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Late season tobacco hornworm with Raynox DCR-250

Discussion in 'Nature' started by isabel95, Oct 10, 2010.

  1. isabel95

    isabel95 Mu-43 Top Veteran

    I've been following this creature since I found him (her?) on my nearly defoliated eggplant plant, which I had cut back at the end of the season.

    Noting that there was nothing left for him to eat, as shown in this Canon 40D shot:
    <a href="http://www.flickr.com/photos/isabel95/5063384504/" title="_MG_1988 Last Bit of Green by Isabel Cutler, on Flickr">
    Subscribe to see EXIF info for this image (if available)
    "972" height="648" alt="_MG_1988 Last Bit of Green" /></a>
    I moved him to a tomato plant that still had foliage on it. This morning I found him on the surface of the soil, laying on his side, looking quite dead, but I breathed on him and my warm breath made him stir.

    After a couple of hours the sun came around to this side of the house and he became more lively - if you could call moving his head back and forth lively.

    I watched for an hour or so, waiting for him to climb the tomato plant and as he was tangled in dired leaves and stems, I cut them and lifted him on to some fresh green growth.

    He still hadn't latched on to something to eat after quite a while and was swinging his head back and forth and rejecting any growth it landed on:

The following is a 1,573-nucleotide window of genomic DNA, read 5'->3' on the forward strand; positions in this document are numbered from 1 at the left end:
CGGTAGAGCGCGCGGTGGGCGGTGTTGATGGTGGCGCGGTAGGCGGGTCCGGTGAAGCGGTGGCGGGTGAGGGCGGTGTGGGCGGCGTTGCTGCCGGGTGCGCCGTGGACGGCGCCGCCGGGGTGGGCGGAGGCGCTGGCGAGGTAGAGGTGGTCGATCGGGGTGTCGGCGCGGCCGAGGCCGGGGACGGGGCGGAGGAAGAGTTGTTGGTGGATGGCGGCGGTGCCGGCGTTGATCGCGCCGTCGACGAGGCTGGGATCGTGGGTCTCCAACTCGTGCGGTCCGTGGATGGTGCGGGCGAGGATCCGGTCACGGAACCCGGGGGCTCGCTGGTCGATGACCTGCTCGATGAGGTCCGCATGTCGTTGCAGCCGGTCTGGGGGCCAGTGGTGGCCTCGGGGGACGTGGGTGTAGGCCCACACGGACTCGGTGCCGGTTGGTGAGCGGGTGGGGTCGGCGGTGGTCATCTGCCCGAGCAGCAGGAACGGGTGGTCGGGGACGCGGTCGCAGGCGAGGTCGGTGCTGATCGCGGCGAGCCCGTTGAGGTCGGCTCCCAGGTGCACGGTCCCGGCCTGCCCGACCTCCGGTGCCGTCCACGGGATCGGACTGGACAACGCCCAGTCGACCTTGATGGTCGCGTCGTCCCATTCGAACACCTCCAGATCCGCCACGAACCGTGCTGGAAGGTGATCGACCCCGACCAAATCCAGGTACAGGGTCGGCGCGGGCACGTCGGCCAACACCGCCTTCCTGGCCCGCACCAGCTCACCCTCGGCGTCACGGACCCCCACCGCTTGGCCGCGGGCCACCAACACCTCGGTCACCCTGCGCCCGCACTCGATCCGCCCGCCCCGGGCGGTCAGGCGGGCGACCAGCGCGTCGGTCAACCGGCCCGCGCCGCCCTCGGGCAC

<a href="http://www.flickr.com/photos/isabel95/5068146775/" title="P9090964 Warmed up tobacco hornworm by Isabel Cutler, on Flickr">
    Subscribe to see EXIF info for this image (if available)
    "790" height="907" alt="P9090964 Warmed up tobacco hornworm" /></a> (taken with E-PL1 and Raynox DCR-250)

    I really enjoy using the VF2 viewfinder on the E-PL1 for macros like this.

    • Like Like x 2
  2. Briar

    Briar Mu-43 Regular

    Jun 13, 2010
    Bonnie Scotland
    Hi Isabel, I'm liking the hornworm ... he looks cute enough for a pixar disney film in the first picture!
  3. blue

    blue Mu-43 Veteran

    Jun 1, 2010
    That is a great picture. What lens did you have on the camera besides the raynox ? And how did you get such clear detail and depth of field ?

    Here is one of mine from earlier today, a Shield Bug taken with panleica 45mm, raynox 250 on G1 at f7.1, iso 800, 1/80. Not very impressive really. I did some up to f11 and they were no better
    Subscribe to see EXIF info for this image (if available)
    • Like Like x 1
  4. isabel95

    isabel95 Mu-43 Top Veteran

    Lovely creature. Reminds me of "stink bugs" I've photographed. I'm totally fascinated with insects. Macrophotography has made me appreciate just how amazingly they're made. You just can't see all those details with the naked eye...the the reasonably priced Raynox DCR-250 fills the macro-bucket (at least for photography little things like bugs) very nicely, if you don't want to invest in a macro lens for your camera.
  5. isabel95

    isabel95 Mu-43 Top Veteran

    Thank you, Briar...

    Since it's not growing season, I've decided not to rehome this hornworm so I can watch what happens to him as it gets colder and colder. I'm expecting I may not even see him tomorrow morning. He may have burrowed into the soil.

    And regarding your comment about Pixar - haven't you noticed that a lot of those science fiction getups look awfully much like closeups you've taken of insects?


  6. blue

    blue Mu-43 Veteran

    Jun 1, 2010
    I think it is also called a stink bug, they have a few different names.

    What lens do you have the Raynox attached to on your EPL-1 ?
  7. Djarum

    Djarum Super Moderator Subscribing Member

    Dec 15, 2009
    Huntsville, AL, USA
    Those things always gave me the hibbiejeebies. They used to love our tomatoe plants. Very nice.
  8. isabel95

    isabel95 Mu-43 Top Veteran

    The 20mm f/1.7 Panasonic


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